My trusty field camera, a Canon G12, died last month after I dropped it while rock climbing (oops). Fortunately we recently purchased a Canon EOS Rebel SL1. Since the EOS is a larger camera, especially with a lens attached, we had planned to use it mainly for studio shots. But with the G12 out of commission, the EOS became my go-to camera while backcountry ski touring this spring.
Finding a camera bag that works well with a ski pack is always a challenge and it was especially difficult with the bulky EOS. Our usual solution, a chest pack, was too cumbersome. And storing the camera inside the pack made it inaccessible. As luck would have it, MindShift contacted me about reviewing their new Rotation180° Panorama backpack. The extremely clever design of their patented system solved my problems.
MindShift’s goal is quick access to gear and they accomplish this with a rotating belt pack. While the backpack stays on your back, you push down on a magnetic clasp to disengage the belt pack and then rotate it to the front by tugging on the belt. When you’re done accessing your gear, rotate it back and guide the lock to close back into place. Simply ingenious.
Rotation180° Panorama is one of the smaller packs that is available from MindShift. Rotation180° Professional is larger and heavier, designed to accommodate a shovel and probe. Since we’re in spring ski season, a time when I carry a smaller shovel and thinner layers, the lighter Panorama has adequate volume. My probe and shovel handle slide easily into the side tripod slot. I attach the blade to the outside, although one of our modified blades (which Lou had trimmed by an inch) fits nicely inside as well.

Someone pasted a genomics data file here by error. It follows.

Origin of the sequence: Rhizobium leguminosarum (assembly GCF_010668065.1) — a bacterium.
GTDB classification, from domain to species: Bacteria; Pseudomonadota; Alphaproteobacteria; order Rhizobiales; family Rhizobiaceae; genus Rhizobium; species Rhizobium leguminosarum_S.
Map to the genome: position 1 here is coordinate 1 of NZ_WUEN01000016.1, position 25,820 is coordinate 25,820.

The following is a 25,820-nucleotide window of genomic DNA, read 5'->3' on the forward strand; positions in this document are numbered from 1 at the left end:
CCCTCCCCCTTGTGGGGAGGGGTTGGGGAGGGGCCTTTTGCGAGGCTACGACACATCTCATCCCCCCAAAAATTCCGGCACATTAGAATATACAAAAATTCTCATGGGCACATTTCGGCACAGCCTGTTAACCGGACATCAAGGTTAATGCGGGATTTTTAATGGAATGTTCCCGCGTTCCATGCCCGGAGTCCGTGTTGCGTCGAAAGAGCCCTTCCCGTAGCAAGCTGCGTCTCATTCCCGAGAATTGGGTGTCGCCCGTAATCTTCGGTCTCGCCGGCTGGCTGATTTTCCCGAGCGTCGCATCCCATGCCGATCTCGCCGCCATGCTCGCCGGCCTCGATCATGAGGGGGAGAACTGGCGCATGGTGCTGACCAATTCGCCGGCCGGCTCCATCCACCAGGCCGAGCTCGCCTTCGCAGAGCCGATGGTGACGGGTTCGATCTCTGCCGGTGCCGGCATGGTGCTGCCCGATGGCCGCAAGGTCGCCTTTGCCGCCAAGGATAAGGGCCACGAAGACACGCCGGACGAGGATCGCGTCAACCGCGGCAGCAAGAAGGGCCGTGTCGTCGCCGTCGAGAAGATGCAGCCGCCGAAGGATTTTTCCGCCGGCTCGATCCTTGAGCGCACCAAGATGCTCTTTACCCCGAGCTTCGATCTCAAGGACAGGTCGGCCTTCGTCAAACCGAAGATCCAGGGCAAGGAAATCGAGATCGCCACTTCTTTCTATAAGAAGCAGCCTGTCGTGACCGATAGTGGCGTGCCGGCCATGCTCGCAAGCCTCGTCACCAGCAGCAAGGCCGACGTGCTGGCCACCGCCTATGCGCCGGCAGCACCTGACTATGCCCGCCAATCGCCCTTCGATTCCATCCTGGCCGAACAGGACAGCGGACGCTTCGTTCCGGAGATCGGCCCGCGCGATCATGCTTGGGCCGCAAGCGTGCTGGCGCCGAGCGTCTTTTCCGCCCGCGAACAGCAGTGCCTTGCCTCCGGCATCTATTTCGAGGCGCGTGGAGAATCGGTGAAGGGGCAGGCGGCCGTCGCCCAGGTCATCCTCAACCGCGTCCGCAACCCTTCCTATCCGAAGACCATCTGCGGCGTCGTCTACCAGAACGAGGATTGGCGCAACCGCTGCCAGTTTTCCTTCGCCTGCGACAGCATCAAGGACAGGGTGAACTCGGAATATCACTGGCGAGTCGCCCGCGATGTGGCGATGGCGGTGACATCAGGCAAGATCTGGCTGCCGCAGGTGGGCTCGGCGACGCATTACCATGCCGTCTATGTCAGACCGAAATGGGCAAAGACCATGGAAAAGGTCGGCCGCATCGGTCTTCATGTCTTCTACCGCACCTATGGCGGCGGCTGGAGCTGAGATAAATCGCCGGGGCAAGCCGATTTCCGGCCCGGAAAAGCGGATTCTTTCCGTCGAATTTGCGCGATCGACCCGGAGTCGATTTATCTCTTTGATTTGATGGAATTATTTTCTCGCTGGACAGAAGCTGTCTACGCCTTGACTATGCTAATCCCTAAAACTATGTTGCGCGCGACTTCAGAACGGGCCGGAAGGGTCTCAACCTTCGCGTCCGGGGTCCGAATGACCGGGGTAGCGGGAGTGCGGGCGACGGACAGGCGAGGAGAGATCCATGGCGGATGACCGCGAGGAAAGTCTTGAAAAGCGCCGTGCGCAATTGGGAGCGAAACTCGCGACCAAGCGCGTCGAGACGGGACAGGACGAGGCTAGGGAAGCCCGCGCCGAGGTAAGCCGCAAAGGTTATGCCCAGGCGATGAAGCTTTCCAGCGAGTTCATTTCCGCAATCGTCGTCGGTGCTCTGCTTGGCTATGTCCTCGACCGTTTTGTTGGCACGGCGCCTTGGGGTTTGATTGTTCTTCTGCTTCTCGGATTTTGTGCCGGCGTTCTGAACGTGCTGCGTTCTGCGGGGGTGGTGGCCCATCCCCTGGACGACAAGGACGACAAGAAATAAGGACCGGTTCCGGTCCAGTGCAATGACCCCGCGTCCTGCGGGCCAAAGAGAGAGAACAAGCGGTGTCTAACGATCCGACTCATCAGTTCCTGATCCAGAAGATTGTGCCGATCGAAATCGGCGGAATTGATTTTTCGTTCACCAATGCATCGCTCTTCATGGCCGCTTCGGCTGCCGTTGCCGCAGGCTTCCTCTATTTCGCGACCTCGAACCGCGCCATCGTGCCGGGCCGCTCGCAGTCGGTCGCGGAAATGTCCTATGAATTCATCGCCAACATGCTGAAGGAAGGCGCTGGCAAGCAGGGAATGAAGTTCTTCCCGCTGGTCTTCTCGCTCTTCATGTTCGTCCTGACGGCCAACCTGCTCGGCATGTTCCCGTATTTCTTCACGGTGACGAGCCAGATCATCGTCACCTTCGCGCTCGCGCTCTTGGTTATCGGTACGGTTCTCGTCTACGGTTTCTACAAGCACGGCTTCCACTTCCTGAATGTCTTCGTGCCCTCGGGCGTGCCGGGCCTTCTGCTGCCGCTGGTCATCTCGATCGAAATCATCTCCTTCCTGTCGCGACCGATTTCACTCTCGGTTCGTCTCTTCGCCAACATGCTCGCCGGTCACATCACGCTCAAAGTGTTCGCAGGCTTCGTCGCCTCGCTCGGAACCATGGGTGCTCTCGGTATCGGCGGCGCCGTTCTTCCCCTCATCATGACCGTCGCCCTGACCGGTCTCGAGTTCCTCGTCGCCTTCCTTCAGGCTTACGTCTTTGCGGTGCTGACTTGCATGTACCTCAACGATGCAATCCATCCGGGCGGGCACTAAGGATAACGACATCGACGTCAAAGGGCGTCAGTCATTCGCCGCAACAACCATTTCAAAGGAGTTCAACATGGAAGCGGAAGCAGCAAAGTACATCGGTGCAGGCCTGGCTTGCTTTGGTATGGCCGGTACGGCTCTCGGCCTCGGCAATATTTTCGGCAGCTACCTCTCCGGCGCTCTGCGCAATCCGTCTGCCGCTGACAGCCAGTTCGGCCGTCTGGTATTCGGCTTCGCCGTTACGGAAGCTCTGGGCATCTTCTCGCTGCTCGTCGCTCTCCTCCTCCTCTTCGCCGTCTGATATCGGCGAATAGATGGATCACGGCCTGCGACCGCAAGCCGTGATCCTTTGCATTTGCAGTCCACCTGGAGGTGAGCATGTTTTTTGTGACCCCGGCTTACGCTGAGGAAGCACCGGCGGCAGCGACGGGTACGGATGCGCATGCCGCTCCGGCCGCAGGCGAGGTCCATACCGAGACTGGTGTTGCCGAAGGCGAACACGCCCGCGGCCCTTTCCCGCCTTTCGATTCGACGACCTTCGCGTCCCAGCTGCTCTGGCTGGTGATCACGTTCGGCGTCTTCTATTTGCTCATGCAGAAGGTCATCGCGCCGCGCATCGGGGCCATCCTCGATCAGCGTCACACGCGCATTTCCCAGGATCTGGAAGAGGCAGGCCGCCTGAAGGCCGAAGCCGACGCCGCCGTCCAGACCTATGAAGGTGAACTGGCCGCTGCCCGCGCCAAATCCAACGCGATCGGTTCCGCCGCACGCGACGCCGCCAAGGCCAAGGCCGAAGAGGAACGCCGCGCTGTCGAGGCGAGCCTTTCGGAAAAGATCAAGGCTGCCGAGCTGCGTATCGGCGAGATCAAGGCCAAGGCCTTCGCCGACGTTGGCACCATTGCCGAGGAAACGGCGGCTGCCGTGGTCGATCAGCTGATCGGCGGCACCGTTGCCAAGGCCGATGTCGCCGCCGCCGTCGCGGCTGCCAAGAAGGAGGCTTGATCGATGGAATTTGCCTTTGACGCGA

I can’t help myself from gushing about this elegant system. The belt back rotates around so easily that I barely have to come to a stop before I whip out the camera for a shot. And when the belt pack is back in place, the weight of the camera at the bottom of the pack makes it ride comfortably. And best of all, the system is sleek — no more fiddly chest packs that protrude like warts on my shoulder straps.
One mod I made to the pack was to replace a side strap with a snap buckle for side ski carry. The buckles may be different on the Professional model, but the Panorama featured side straps that don’t snap closed, something they could improve. They do have a snap buckle on the top center but the strap was too short for my fatter skis.
The belt pack is spacious enough to carry an extra lens and even some miscellaneous stuff like snacks, reading glasses and spare gloves. And if you’re not a photographer, it could be used to hold binos, GPS devices, water bottles or maps — stuff you’d like to access often without the hassle of taking off your pack. All in all, highly recommended.
Dimensions and specs:
Backpack exterior: 9.8” W x 19.7” H x 8.3” L (25 x 50 x 21 cm)
Beltpack interior: 9.4” W x 7.5” H x 4.7” L (24 x 19 x 12 cm)
Beltpack exterior: 9.8” W x 8.2” H x 5.1” L (25 x 22 x 13 cm)
Weight: Backpack 2.0 lbs (0.9 kg), beltpack 0.9 lbs (0.4 kg). Total weight: 2.9bs (1.3 kg)
Volume: Backpack: 1013 cubic inches or 16.6 liters, beltpack: 329 cubic inches or 5.4 liters. Total: 1342 cubic inches or 22 liters
WildSnow Girl, Lisa Dawson, is the luckiest girl in the world. Also known as Mrs. WildSnow.com, she tests whatever gear she wants. She gives the WildSnow family of websites the feminine voice.